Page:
You see the truth is we have a lot of ground zero events in our day to day, but it’s here. Its here at those events that we have a choice. Let us not forget that we have a choice. Now back in 2001 the national response to that event was to “let’s rid the world of evil. Let’s lift high the flag. Let’s take up our weapons and reclaim our life, liberty, and the pursuit of happiness.” I believe, just as I did then and I do now, that God’s response continues to echo throughout all of these ground zero events. I think he was saying to us, pout aside your flag, and take up the cross. Now those are hard words to hear, because that goes against the norm of what we were feeling. The truth is yes we are americans, no doubt about it. But above that we’ve chosen to be Christian. We’ve chosen that. And so we have to examine our responses based on what would God have us to do, and not what the world would have us to do. There was a story that came out not too long after the 2001 event. It was entitled ‘I was there.’ I think some of you may have read this in the past or hear about it so maybe this will spark your mind in remembering. You say you will never forget where you were when you heard the news on September 11, 2001. Well neither will I.
I was on the 110th floor in a smoke filled room with a man who called his wife to say goodbye. I held his finger steady as he died. I gave him the peace to say “honey, I’m not going to make it, but it is okay. I’m ready to go.” I was with his wife when he called as she fed breakfast to their children. I held her up as she tried to understand his words and as she realized he wasn’t coming home that night. I was in the stairwell of the 23rd floor when a woman cried out to me fro help. I have been knocking the door of your heart for 50 years I said… of course I will show you the way home. Just believe me now. I was at the base of the building with a priest ministering to the injured and the devastated souls. and i took him home to tend to his flock in heaven. He heard my voice and answered. I was on all four of those planes in every seat with every prayer. I was with the crew as they were overtaken. I was in the very heart of the believers there comforting and ensuring them that their faith has saved them. I was in Texas and Kansas and London. I was standing next to you when you heard the terrible news. Did you see me? Did you sense me? I want you to know that I saw every face. I knew every name. Though not all knew me. Some met me for the first time on the 86th floor. Some sought me with their last breath and some could not hear me calling to them through the smoke and the flames, “come to me, this way! Take my hand!” Some chose for the final time to ignore me, but I was there. I did not place you in the tower that day. You may not know why but I do. However if you were there in that explosive moment in time would you have reached for me? September the 11th, 2001 was not the end of the journey for you, but someday your journey will end, and I will be there for you as well. Seek me now while I may be found. Then at any moment you know you are ready to go. And I will be in the stairwell of your final moments.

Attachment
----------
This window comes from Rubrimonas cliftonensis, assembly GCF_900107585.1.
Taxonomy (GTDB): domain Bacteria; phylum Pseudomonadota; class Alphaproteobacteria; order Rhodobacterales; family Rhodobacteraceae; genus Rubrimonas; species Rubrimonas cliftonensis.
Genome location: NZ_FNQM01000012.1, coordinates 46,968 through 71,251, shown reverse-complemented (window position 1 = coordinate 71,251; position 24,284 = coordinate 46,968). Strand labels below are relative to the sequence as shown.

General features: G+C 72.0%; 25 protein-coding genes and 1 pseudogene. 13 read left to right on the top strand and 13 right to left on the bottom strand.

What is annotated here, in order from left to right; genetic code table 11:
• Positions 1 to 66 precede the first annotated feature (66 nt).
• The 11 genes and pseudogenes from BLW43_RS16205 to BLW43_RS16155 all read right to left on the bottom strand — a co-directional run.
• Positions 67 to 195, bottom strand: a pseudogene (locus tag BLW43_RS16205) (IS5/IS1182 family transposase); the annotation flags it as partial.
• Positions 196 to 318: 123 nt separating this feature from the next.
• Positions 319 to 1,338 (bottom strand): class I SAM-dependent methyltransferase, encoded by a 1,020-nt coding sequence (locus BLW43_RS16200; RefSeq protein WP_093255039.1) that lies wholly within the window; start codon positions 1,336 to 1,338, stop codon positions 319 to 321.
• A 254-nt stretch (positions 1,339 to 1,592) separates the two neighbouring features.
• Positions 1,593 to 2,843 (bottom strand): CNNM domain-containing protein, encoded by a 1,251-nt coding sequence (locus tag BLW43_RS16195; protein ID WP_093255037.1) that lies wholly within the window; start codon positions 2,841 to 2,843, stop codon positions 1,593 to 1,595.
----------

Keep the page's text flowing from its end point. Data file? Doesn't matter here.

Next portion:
Signed with agape,
In Psalm 11 are these words:
In the Lord I take refuge. How then can you say to me, “Flee like a bird to your mountain. For look the wicked bend their bows; they set their arrows against the strings to shoot from the shadows at the upright at heart. When the foundations are being destroyed, what can the righteous do?” The Lord is in His holy temple; the Lord is on His heavenly throne. He observes everyone on earth; His eyes examine them. The Lord examines the righteous, but the wicked, those who love violence, He hates with a passion. On the wicked He will rain fiery coals and burning sulfur; a scorching wind will be their lot. For the Lord is righteous. He loves justice, and the upright will see His face.